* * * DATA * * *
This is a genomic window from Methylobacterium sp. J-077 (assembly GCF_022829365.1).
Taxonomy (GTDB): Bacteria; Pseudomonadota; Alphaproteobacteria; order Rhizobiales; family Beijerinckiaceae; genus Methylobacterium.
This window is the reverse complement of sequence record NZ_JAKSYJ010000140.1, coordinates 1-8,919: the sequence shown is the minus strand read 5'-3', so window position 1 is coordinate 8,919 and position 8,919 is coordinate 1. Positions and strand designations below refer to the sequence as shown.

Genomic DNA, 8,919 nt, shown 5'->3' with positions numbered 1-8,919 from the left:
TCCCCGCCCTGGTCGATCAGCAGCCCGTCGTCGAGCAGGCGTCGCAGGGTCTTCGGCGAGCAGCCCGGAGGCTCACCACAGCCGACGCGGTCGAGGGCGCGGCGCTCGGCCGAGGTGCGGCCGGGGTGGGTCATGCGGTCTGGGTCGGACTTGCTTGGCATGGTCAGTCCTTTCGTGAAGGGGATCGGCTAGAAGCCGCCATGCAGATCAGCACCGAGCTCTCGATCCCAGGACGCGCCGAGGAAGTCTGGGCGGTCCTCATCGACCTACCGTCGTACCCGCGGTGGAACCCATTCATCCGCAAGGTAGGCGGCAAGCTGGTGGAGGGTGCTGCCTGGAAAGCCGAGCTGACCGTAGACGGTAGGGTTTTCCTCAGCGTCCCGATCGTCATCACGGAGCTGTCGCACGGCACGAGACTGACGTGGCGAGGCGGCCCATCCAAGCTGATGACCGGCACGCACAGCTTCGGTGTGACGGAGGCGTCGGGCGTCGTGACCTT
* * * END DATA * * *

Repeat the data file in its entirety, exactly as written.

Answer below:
This is a genomic window from Methylobacterium sp. J-077 (assembly GCF_022829365.1).
Taxonomy (GTDB): Bacteria; Pseudomonadota; Alphaproteobacteria; order Rhizobiales; family Beijerinckiaceae; genus Methylobacterium.
This window is the reverse complement of sequence record NZ_JAKSYJ010000140.1, coordinates 1-8,919: the sequence shown is the minus strand read 5'-3', so window position 1 is coordinate 8,919 and position 8,919 is coordinate 1. Positions and strand designations below refer to the sequence as shown.

Genomic DNA, 8,919 nt, shown 5'->3' with positions numbered 1-8,919 from the left:
TCCCCGCCCTGGTCGATCAGCAGCCCGTCGTCGAGCAGGCGTCGCAGGGTCTTCGGCGAGCAGCCCGGAGGCTCACCACAGCCGACGCGGTCGAGGGCGCGGCGCTCGGCCGAGGTGCGGCCGGGGTGGGTCATGCGGTCTGGGTCGGACTTGCTTGGCATGGTCAGTCCTTTCGTGAAGGGGATCGGCTAGAAGCCGCCATGCAGATCAGCACCGAGCTCTCGATCCCAGGACGCGCCGAGGAAGTCTGGGCGGTCCTCATCGACCTACCGTCGTACCCGCGGTGGAACCCATTCATCCGCAAGGTAGGCGGCAAGCTGGTGGAGGGTGCTGCCTGGAAAGCCGAGCTGACCGTAGACGGTAGGGTTTTCCTCAGCGTCCCGATCGTCATCACGGAGCTGTCGCACGGCACGAGACTGACGTGGCGAGGCGGCCCATCCAAGCTGATGACCGGCACGCACAGCTTCGGTGTGACGGAGGCGTCGGGCGTCGTGACCTT